It has also been proposed to add chelating agents and other stabilizers such as difunctional phenols and reducing agents (see DE-OS No. 27 54 887 and DE-PS No. 26 16 746) or aromatic amines (see DE-OS No. 27 55 937) to the polymer solutions. While the chelating agents are said to eliminate the harmful effects of residues of the metal catalyst in the product, the reducing agents serve to convert colored quinones. These solutions are unsatisfactory since the additives are sometimes needed in substantial concentrations. They also make the isolation of the polyphenylene ethers more difficult. In particular, no color stabilization is achievable by these measures when using higher temperatures.
Another added difficulty is the fact that PPE alone and its mixtures with styrene polymers tend to increase in molecular weight during the extrusion. This is undesirable since the flow characteristics of the polymer then deteriorate and higher temperatures become necessary in the extrusion (see EP-OS No. 0 121 974, page 1). To avoid this, it is proposed to stabilize the molecular weight during the extrusion of PPE or PPE molding compounds by adding solid dienophiles such as maleimides, or maleio acidamides whIoh are oonverted into maleimides under the described reaction conditions, and acenaphthene. These compounds are thermally unstable, i.e., thermal polymerization occurs at higher temperatures. Bismaleimides, which develop crosslinked structures even between 180° and 240° C. (see Polym. 26, 1561 ff. (1985)) are expressly excluded (see U.S. Pat No. 4,389,516=DE-PS No. 31 11 403). This "curing" is said to occur through free radicals as shown below. ##STR2##
If crosslinked composites are obtained in this reaction in the prsence of PPE, as stated in EP-OS No. 0 121 974, page 3, lines 1-5, then it must be assumed that the PPE in the case of the bismaleimides is incorporated in this network by radical transfer reactions. This is undesirable since it amounts to an increase of the molecular weight with the undesirable consequences noted above.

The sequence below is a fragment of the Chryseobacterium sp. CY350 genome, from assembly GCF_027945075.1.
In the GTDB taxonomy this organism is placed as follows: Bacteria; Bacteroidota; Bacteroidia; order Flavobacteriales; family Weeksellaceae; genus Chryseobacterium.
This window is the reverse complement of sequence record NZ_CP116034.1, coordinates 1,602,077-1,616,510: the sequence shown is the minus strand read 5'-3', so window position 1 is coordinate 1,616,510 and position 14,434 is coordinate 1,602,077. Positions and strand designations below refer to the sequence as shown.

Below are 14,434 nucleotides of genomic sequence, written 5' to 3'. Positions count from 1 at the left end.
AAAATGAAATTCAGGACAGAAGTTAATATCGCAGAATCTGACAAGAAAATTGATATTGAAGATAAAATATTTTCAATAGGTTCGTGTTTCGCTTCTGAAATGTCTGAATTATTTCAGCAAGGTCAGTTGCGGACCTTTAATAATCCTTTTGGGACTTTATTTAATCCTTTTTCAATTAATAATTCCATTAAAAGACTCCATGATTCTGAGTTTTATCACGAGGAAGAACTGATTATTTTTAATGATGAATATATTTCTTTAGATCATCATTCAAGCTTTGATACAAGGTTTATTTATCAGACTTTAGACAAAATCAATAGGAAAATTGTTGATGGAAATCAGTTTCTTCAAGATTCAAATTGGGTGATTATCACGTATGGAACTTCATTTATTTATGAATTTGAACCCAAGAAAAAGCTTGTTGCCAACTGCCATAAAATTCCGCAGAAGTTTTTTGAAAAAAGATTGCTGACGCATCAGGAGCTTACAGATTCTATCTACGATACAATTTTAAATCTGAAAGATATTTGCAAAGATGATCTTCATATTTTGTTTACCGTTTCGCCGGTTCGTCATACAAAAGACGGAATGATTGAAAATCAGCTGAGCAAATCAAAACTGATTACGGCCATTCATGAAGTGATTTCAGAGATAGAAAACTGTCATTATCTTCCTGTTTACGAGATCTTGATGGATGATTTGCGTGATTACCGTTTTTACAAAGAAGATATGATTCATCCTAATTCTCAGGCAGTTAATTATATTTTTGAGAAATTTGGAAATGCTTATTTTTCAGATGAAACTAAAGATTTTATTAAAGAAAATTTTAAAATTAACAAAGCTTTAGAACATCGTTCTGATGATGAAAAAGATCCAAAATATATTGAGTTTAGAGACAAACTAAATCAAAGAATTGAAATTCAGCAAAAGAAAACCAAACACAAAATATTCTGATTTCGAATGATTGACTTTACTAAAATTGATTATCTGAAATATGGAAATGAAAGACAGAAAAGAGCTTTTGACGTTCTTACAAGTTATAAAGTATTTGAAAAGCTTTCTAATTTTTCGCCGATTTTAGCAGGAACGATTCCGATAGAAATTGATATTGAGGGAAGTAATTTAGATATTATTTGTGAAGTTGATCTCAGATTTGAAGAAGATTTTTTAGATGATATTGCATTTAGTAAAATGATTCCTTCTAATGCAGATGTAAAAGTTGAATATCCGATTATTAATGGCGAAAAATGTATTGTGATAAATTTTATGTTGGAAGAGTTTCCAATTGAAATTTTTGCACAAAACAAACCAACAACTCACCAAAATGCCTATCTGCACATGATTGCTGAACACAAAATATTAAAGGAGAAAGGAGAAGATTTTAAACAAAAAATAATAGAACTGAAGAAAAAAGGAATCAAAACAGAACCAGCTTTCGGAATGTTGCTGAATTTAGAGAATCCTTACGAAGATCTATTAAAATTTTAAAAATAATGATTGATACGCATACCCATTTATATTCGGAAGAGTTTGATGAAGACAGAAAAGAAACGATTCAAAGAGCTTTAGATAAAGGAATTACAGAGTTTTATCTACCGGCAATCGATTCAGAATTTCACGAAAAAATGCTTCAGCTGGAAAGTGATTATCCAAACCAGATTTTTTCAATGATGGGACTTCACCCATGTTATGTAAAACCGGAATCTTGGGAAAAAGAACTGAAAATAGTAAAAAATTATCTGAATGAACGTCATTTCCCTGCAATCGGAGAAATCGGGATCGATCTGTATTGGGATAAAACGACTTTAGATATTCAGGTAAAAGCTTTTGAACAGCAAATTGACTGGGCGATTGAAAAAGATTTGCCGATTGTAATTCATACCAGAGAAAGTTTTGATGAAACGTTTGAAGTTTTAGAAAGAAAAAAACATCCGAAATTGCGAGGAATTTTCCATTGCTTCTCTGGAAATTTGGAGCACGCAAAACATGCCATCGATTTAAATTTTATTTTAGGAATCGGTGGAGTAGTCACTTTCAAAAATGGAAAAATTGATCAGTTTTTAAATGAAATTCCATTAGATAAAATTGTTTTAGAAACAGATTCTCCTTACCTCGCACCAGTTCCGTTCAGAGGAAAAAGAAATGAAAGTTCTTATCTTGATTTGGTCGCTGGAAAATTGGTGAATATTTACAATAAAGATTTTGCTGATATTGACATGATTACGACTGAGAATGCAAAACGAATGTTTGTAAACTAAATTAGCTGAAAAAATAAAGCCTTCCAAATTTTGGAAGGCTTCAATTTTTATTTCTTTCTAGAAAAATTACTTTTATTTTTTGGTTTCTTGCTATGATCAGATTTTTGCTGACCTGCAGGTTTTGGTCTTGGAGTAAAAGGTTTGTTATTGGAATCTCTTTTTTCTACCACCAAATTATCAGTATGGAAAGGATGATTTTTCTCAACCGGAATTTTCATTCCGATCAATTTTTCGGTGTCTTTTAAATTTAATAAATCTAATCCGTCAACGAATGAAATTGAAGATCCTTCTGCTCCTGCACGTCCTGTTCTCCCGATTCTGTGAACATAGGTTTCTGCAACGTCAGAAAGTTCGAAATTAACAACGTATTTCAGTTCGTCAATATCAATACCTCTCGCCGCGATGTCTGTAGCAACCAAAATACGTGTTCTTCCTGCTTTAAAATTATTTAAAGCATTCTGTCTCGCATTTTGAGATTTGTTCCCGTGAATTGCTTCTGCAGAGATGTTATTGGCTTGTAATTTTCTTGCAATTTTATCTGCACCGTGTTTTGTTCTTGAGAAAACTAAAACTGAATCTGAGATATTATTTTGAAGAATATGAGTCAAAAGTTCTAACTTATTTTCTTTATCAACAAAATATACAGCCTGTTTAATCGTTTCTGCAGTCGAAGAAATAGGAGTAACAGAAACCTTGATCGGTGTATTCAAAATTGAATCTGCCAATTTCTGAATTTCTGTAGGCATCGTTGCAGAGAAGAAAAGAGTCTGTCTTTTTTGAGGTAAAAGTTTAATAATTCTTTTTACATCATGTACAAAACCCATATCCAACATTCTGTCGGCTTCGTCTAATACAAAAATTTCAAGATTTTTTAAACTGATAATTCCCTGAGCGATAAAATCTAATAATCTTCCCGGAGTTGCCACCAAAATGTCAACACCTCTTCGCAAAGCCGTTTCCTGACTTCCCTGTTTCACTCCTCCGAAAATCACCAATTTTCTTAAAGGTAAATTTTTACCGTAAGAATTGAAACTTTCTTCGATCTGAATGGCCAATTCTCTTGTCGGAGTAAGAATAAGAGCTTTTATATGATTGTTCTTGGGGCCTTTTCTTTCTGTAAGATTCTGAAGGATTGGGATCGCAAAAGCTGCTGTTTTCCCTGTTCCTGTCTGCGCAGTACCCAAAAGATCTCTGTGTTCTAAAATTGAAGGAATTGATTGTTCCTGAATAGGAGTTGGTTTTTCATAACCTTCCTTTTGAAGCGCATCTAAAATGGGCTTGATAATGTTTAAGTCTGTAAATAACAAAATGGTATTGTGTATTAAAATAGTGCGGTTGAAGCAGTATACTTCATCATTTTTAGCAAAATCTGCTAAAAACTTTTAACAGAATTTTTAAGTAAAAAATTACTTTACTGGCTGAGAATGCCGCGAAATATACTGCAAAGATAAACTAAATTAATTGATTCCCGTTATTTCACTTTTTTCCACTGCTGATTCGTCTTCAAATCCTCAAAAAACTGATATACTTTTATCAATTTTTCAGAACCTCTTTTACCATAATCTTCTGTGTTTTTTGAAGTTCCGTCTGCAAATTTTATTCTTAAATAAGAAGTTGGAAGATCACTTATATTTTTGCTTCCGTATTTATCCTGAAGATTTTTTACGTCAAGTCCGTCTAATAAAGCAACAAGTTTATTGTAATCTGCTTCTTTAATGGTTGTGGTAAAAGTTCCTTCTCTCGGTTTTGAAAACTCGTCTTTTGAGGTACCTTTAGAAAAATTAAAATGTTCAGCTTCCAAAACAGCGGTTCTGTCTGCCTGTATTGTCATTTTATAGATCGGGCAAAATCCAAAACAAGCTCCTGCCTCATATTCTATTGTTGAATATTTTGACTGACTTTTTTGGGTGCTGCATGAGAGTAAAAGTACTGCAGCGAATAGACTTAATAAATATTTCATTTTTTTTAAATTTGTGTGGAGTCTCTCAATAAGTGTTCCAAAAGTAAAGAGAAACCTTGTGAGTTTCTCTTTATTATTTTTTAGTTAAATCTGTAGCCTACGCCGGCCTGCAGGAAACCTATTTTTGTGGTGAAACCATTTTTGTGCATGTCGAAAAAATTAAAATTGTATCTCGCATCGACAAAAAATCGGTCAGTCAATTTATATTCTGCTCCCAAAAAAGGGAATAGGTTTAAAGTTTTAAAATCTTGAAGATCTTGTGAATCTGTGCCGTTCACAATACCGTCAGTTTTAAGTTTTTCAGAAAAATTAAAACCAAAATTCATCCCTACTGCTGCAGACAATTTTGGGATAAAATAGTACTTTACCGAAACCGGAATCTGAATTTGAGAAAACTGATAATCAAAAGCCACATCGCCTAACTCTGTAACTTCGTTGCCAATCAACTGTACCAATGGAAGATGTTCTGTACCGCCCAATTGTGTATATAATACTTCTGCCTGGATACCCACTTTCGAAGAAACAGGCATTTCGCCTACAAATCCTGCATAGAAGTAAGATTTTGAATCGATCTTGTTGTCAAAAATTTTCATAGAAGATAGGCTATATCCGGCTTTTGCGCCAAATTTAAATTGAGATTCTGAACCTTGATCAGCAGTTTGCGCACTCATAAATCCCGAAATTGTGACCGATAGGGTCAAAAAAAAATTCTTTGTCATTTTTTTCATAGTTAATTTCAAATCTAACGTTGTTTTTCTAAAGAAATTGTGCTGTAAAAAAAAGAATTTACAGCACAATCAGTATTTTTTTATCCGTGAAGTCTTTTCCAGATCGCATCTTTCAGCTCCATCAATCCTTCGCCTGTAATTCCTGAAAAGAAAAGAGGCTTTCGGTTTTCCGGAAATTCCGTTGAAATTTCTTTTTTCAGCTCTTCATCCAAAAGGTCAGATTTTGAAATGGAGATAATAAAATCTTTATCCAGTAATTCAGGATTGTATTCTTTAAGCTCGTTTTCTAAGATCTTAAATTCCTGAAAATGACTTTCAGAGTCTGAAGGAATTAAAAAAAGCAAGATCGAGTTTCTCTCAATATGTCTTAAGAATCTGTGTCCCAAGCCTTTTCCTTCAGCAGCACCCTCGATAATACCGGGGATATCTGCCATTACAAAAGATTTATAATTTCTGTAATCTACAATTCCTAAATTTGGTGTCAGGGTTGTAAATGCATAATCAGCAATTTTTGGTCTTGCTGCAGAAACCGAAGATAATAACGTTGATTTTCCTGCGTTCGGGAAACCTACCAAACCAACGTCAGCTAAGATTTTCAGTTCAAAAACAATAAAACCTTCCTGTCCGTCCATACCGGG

According to information disclosed in DE-OS No. 24 30 130, the oxidative coupling reaction of monomeric phenols proceeds even after termination of the actual reaction, with a "zipper-like depolymerization reaction" occurring on the one hand and a crosslinking reaction on the other. The latter is caused by the fact that hydrogen atoms on the alpha-carbon atom of the side chain are split off and active methylene groups are formed. These reactions take place even when the catalyst is deactivated. After treatment of the PPE simultaneously with a difunctional phenol or benzoquinone and a mild reducing agent such as hydrazine (see DE-PS No. 24 30 130), it is in fact possible to obtain a PPE of reproducible molecular weight after the oxidative coupling reaction. However, the problems that occur during the extrusion are not solved.
Graft polymers prepared by polymerization of styrene in the presence of PPE and a radical initiator, are said to have an improved color quality according to JP-OS No. 72/105,414. This process is thus unsuitable for molding compounds that contain no polystyrene.
Accordingly, one object of the present invention is to provide a process for the production of PPE or molding compounds containing PPE by the direct isolation process and without substantial discoloration.